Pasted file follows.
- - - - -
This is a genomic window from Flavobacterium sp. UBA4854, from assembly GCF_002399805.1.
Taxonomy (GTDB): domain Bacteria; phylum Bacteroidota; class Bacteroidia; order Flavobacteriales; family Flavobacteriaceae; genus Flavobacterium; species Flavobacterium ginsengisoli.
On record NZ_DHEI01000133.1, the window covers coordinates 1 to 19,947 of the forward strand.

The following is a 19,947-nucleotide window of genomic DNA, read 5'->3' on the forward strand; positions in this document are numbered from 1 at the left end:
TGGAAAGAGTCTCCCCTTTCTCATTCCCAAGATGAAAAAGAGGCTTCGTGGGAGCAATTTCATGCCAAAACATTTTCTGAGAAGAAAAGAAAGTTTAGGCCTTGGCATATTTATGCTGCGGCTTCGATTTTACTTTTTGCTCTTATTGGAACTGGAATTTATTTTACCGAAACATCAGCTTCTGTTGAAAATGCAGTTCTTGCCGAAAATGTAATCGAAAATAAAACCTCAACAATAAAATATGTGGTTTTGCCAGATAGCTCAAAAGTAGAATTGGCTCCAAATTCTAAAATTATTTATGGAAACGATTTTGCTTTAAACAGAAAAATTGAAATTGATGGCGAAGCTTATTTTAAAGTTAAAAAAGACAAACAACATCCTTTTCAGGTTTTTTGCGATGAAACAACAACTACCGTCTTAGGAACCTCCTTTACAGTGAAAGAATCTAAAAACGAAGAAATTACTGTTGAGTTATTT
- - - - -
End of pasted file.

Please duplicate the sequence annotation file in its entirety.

This is a genomic window from Flavobacterium sp. UBA4854, from assembly GCF_002399805.1.
Taxonomy (GTDB): domain Bacteria; phylum Bacteroidota; class Bacteroidia; order Flavobacteriales; family Flavobacteriaceae; genus Flavobacterium; species Flavobacterium ginsengisoli.
On record NZ_DHEI01000133.1, the window covers coordinates 1 to 19,947 of the forward strand.

The following is a 19,947-nucleotide window of genomic DNA, read 5'->3' on the forward strand; positions in this document are numbered from 1 at the left end:
TGGAAAGAGTCTCCCCTTTCTCATTCCCAAGATGAAAAAGAGGCTTCGTGGGAGCAATTTCATGCCAAAACATTTTCTGAGAAGAAAAGAAAGTTTAGGCCTTGGCATATTTATGCTGCGGCTTCGATTTTACTTTTTGCTCTTATTGGAACTGGAATTTATTTTACCGAAACATCAGCTTCTGTTGAAAATGCAGTTCTTGCCGAAAATGTAATCGAAAATAAAACCTCAACAATAAAATATGTGGTTTTGCCAGATAGCTCAAAAGTAGAATTGGCTCCAAATTCTAAAATTATTTATGGAAACGATTTTGCTTTAAACAGAAAAATTGAAATTGATGGCGAAGCTTATTTTAAAGTTAAAAAAGACAAACAACATCCTTTTCAGGTTTTTTGCGATGAAACAACAACTACCGTCTTAGGAACCTCCTTTACAGTGAAAGAATCTAAAAACGAAGAAATTACTGTTGAGTTATTT